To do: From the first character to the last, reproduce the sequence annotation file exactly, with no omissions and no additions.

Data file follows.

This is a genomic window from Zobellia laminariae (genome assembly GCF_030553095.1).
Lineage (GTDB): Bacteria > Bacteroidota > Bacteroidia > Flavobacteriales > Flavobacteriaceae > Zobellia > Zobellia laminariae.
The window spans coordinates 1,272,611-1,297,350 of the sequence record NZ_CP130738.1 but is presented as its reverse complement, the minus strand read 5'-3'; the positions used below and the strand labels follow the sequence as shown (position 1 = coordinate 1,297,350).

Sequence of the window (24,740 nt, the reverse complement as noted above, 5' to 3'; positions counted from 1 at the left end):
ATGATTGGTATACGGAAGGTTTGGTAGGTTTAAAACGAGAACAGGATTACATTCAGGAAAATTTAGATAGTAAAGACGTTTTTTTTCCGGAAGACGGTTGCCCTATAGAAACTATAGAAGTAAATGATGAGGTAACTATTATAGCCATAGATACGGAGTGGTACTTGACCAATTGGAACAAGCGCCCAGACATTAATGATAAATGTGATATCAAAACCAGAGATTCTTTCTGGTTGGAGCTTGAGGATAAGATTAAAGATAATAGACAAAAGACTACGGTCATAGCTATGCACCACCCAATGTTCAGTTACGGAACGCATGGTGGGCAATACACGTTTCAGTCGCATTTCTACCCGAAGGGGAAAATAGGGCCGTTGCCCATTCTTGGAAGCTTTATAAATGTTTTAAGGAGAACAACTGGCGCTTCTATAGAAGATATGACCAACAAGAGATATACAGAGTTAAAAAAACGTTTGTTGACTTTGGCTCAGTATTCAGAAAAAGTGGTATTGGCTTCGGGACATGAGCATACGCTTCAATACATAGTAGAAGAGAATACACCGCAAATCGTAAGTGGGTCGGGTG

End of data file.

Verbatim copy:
This is a genomic window from Zobellia laminariae (genome assembly GCF_030553095.1).
Lineage (GTDB): Bacteria > Bacteroidota > Bacteroidia > Flavobacteriales > Flavobacteriaceae > Zobellia > Zobellia laminariae.
The window spans coordinates 1,272,611-1,297,350 of the sequence record NZ_CP130738.1 but is presented as its reverse complement, the minus strand read 5'-3'; the positions used below and the strand labels follow the sequence as shown (position 1 = coordinate 1,297,350).

Sequence of the window (24,740 nt, the reverse complement as noted above, 5' to 3'; positions counted from 1 at the left end):
ATGATTGGTATACGGAAGGTTTGGTAGGTTTAAAACGAGAACAGGATTACATTCAGGAAAATTTAGATAGTAAAGACGTTTTTTTTCCGGAAGACGGTTGCCCTATAGAAACTATAGAAGTAAATGATGAGGTAACTATTATAGCCATAGATACGGAGTGGTACTTGACCAATTGGAACAAGCGCCCAGACATTAATGATAAATGTGATATCAAAACCAGAGATTCTTTCTGGTTGGAGCTTGAGGATAAGATTAAAGATAATAGACAAAAGACTACGGTCATAGCTATGCACCACCCAATGTTCAGTTACGGAACGCATGGTGGGCAATACACGTTTCAGTCGCATTTCTACCCGAAGGGGAAAATAGGGCCGTTGCCCATTCTTGGAAGCTTTATAAATGTTTTAAGGAGAACAACTGGCGCTTCTATAGAAGATATGACCAACAAGAGATATACAGAGTTAAAAAAACGTTTGTTGACTTTGGCTCAGTATTCAGAAAAAGTGGTATTGGCTTCGGGACATGAGCATACGCTTCAATACATAGTAGAAGAGAATACACCGCAAATCGTAAGTGGGTCGGGTG